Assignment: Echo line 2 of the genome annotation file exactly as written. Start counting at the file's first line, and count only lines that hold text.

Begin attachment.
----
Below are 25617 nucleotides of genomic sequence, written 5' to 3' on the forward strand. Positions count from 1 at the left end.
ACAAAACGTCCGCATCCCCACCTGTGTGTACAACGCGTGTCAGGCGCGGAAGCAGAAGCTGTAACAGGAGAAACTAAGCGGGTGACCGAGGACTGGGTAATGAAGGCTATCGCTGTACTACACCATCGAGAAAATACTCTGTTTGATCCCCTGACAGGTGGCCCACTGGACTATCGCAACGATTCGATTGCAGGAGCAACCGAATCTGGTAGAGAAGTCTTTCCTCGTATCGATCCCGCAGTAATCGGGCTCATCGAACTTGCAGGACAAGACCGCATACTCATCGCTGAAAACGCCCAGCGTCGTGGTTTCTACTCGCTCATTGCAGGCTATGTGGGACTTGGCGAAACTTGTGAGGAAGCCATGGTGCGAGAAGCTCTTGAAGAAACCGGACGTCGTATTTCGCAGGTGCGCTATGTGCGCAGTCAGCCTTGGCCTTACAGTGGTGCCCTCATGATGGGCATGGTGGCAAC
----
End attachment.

ACAAAACGTCCGCATCCCCACCTGTGTGTACAACGCGTGTCAGGCGCGGAAGCAGAAGCTGTAACAGGAGAAACTAAGCGGGTGACCGAGGACTGGGTAATGAAGGCTATCGCTGTACTACACCATCGAGAAAATACTCTGTTTGATCCCCTGACAGGTGGCCCACTGGACTATCGCAACGATTCGATTGCAGGAGCAACCGAATCTGGTAGAGAAGTCTTTCCTCGTATCGATCCCGCAGTAATCGGGCTCATCGAACTTGCAGGACAAGACCGCATACTCATCGCTGAAAACGCCCAGCGTCGTGGTTTCTACTCGCTCATTGCAGGCTATGTGGGACTTGGCGAAACTTGTGAGGAAGCCATGGTGCGAGAAGCTCTTGAAGAAACCGGACGTCGTATTTCGCAGGTGCGCTATGTGCGCAGTCAGCCTTGGCCTTACAGTGGTGCCCTCATGATGGGCATGGTGGCAAC